I only get my rocks off on the road – Theme to a psychedelic Western – a ‘potted’ history of the Marlboro Men - IN SEARCH OF SPACE #107

So the second record from Australia/Spain/Sweden’s superb Marlboro Men just dropped, did you download it? I did, I’ve been watching intently; I intend to watch intently any band which features an image of a cowboy riding a dinosaur on their debut album. Their first album was the soundtrack to the cover. The gloriously insane and beautifully enjoyable and criminally underrated theme to an imaginary (psychedelic) western. It wasn’t original like Goat, but like that Super Oil 69 loveliness it was so damn right on and righteously motivated y’ couldn’t help but be dragged in and washed ashore in a strangely peaceful haze of psychedelics. It was so bang on I still spin it, but I never wrote about it before because I wanted to keep this little discovery all to myself. I’d judge all humans with opening question “what do you think of the Marlboro Men’s debut album?” and they usually looked lost and confused and I assumed they were not one of the chosen (very) few. The Marlboro Men consistently drop a blues that is so soothing and righteous I’d subscribe it to insomniacs who don’t respond to strong drugs. So when their new album ventured onto the scene I started to get a little worried, there was a lot of talk about how it was different to the first, because the first was a chilled out train ride on a blisteringly hot Aussie afternoon, ZZ Top after three bongloads. It was so laid back it was just lying spread-eagled on the salty desert floor having a staring contest with the midday sun.

Release one.
The first album was a revelation, not only could we all bask in the sultry dusty sun of the genius of that album artwork, but the whole thing reeked of sweaty sundrenched sundeck antics moving at a quarter of a mile an hour. A snail’s pace galavant in the early evening fuzzy the next day but smooth and super. Summertime was in the cracks in that record, the needle dug out little bits of it with every spin. The sound was so warm, even the MP3 sounded like the reassuring duvet-cuddle of vinyl. The opener, Almeria Mirage, was one of the truly great instrumental rock tracks of 2011 (one of the few good songs) but I kept it hidden away. I guess now they’re revealing themselves to be a bona-fide post-Kyuss phenomenon capable of lord-knows how much productivity I better get with the sharing and start spreading the word about your new favourite band.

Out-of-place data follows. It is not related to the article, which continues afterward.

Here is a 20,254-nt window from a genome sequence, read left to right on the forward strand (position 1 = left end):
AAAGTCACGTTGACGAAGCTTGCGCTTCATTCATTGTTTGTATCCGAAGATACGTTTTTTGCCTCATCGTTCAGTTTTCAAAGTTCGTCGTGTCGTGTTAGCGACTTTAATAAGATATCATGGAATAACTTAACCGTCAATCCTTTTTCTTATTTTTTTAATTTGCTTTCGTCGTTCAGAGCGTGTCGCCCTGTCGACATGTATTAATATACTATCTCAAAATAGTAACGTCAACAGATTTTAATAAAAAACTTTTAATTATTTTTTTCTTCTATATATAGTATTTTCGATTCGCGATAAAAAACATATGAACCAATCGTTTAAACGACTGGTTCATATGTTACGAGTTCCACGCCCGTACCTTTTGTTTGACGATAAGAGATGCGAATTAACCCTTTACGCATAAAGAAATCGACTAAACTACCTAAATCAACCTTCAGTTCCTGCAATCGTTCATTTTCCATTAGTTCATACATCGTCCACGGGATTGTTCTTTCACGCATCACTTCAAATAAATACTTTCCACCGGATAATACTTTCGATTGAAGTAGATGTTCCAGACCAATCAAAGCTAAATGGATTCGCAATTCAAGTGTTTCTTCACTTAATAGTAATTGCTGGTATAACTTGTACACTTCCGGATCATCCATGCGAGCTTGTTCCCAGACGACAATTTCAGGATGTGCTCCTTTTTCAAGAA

The new album is just that, wholly new; Who Says You Can’t Get High at 95 Miles Per Hour is far more rocking than its predecessor. The guitars for a start, are so bleedingly raw you’re liable to catch salmonella. The bass is an electric snake, upgraded from its role as strictly backing in the first record to full on front-end poundery; all this musical manoeuvring could have diverted the Marlboro Men away from what made them them but the record gets the same Cajun dressing finish as all of their work and it just works. The first album was the soundtrack to an imaginary psychedelic western, this new record is the soundtrack to an unreleased Mad Max movie starring Billy Gibbons and Dusty Hill. It’s full-auto carburettor-smelting ironmongering down the tarmac at the titular 95 miles an hour, with the lens six inches off the ground and the nose of the car zig-zaggin’ both ways across the screen and you’re sitting there with mouthfuls of masticated popcorn and eyes wide and amazing. Yeah! Yeah! It’s like the ZZ Top Gimmie All Yer Lovin’ video ‘cept cut with clips from Mad Max! yeah! Gone is the dirty vocal from a man who sounds like he smoked and leather-beat his larynx and then volunteered it as an opal-miners’ pub carpet for twenty years; the new album is a wholly instrumental trip, but I kinda miss those easy-accessible pseudoblues growled and squawked out all over the debut…

Enough about what this new record hasn’t got! Review the record you’re given, not the one you imagined. What it has got is a furious attitudes backed up by a gruff-looking buzzsaw guitar that mercilessly ploughs through the tarmac like a runaway snowplough. A highway is built in the mind by this record, the workies get at it and build it in record time; marvellous construction of a flat, beautifully snooker-smooth black highway stretching across the unending desert. There’s a whole opening committee, the great and the good of the town line up, but before they can cut the ribbon they are set upon by the bikeys, fearsome Hell’s Angels lookalikes brandishing switchblades and all wearing the same slit-throat mad grin under their face-fuzz. The little desert town had no idea what was bearing down on them the day the Marlboro Men came around, Genghis Khan on an iron steed with a fire-breathing anus and rock and roll eyes, rolling down the highway and through the eye of a beer can and up your daughters leg with no quarter asked, and none given. A devastating, barely-conceivable sadistic masochistic debaucherous clan of barely-caged aggression, inspiring dumbstruck terror at every stop on the pristine road. No time for stop signs, no cooling it down around the bend, no room at all for mistakes. The only danger is the threat of some other crazed outlaw pulling exactly the same shit hauling ass the opposite way. Who says you can’t get high at 95 miles per hour? Now let me tell you, I labour in the musical orchard most days, and lounge against the trees most evenings, and there’s nobody out there on the same road as the Marlboro Men, and nobody who could catch them if they tried.

Who Says You Can't Get High at 95 Miles Per Hour is available for just six Aussie dollars here at their bandcamp.
Written under duress by Steven.

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